Take the 2-minute tour ×
Stack Overflow is a question and answer site for professional and enthusiast programmers. It's 100% free, no registration required.

Let's assume we have a sorted list:

lst = [1,3,4,89,456,543] # a long one

and what we'd like to do is to find the number of elements in a list which are smaller than, mx.

Easy:

n = len([x for x in lst if x < mx])

or with generator:

n = sum(1 for x in lst if x < mx)

I assume the second approach should be slightly quicker, but still, the problem here is that we are going through all the elements of a list while we could stop early. It doesn't use the fact that the list is sorted.

Yep, I can do it with a loop:

s = 0
for x in lst:
    if x >= mx:
        break
    s += 1

But, I have a feeling there must be a better (shorter and / or quicker) way to do the same thing, maybe with some generator or an external module function?

share|improve this question

2 Answers 2

up vote 9 down vote accepted

We can do even better with a binary search, which is handily implemented for us in the bisect module:

import bisect
n = bisect.bisect_left(lst, mx)

This takes time logarithmic in the length of lst, whereas a linear search with early termination is linear in n. This will generally be faster.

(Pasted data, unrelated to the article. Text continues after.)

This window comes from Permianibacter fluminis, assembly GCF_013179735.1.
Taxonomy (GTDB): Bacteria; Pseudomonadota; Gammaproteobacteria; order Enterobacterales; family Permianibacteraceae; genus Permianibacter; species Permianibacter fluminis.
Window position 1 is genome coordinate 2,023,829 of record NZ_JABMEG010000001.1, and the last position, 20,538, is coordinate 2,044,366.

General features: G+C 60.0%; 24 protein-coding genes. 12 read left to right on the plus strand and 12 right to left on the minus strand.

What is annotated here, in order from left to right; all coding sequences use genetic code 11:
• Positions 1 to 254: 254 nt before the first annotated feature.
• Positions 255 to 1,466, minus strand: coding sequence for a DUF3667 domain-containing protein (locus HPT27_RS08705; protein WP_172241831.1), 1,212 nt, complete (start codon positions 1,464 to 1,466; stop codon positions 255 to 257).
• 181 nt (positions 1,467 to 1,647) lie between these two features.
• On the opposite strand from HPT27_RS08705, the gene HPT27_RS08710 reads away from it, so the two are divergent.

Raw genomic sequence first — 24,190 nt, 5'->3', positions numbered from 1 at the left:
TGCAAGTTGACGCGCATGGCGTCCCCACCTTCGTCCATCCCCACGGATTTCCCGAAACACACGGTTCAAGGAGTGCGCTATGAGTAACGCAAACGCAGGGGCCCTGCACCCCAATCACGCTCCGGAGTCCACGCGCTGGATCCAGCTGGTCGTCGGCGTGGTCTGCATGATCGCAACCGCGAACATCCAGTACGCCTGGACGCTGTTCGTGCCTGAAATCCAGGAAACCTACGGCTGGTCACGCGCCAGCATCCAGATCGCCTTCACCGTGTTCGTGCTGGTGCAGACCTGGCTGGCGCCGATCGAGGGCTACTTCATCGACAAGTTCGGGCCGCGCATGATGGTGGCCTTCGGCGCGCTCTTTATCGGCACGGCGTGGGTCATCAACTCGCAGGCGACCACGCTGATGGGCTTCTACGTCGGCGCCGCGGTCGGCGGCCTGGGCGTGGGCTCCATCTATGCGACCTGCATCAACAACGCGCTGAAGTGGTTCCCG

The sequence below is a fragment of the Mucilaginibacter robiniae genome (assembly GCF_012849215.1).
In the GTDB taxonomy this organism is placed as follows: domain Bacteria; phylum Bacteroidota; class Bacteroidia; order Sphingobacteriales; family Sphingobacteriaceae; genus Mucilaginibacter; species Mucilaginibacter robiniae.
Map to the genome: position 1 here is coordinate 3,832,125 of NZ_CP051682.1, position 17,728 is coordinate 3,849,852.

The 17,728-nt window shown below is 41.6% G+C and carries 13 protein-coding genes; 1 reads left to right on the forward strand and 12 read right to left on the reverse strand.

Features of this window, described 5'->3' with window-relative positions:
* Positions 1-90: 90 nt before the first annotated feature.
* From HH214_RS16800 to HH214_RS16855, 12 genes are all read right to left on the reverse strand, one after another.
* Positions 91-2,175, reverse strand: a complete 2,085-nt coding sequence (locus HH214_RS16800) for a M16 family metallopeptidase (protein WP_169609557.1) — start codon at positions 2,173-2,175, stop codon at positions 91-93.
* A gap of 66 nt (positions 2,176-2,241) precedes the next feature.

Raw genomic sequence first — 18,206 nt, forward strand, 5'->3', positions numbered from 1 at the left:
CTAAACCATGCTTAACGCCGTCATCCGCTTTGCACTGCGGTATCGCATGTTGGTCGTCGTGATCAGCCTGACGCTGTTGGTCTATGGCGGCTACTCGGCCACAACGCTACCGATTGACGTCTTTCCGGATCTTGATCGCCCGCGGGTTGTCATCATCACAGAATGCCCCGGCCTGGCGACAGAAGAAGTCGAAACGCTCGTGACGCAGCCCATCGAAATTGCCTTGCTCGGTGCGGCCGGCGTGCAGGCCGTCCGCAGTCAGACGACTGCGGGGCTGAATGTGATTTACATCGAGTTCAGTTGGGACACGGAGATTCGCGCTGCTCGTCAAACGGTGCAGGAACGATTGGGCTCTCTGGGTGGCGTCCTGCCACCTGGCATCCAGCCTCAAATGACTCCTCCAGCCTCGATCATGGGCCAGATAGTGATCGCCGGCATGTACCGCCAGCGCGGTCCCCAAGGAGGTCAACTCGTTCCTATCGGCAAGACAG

If you want to use a linear search, the takewhile function from itertools can stop the iteration early:

import itertools
n = sum(1 for _ in itertools.takewhile(lambda x: x < mx, lst))
share|improve this answer

I am trying to solve using binary search:

 #!/usr/bin/python

 lst = range(12, 100)
 mx = 30

 def binary_search(data, target, low, high):
     if low > high:
         return False
     else:
         mid = (low + high) // 2
         if target == data[mid]:
            return mid
         elif target < data[mid]:
            return binary_search(data, target, low, (mid - 1))
         else:
            return binary_search(data, target, mid + 1, high)

 if __name__ == '__main__':
     index = binary_search(lst, mx, 0, len(lst) + 1)
     print 'Count: %d' % len(lst[:index])
     print lst[:index]

Output:

Count : 18
[12, 13, 14, 15, 16, 17, 18, 19, 20, 21, 22, 23, 24, 25, 26, 27, 28, 29]
share|improve this answer

Your Answer

 
discard

By posting your answer, you agree to the privacy policy and terms of service.

Not the answer you're looking for? Browse other questions tagged or ask your own question.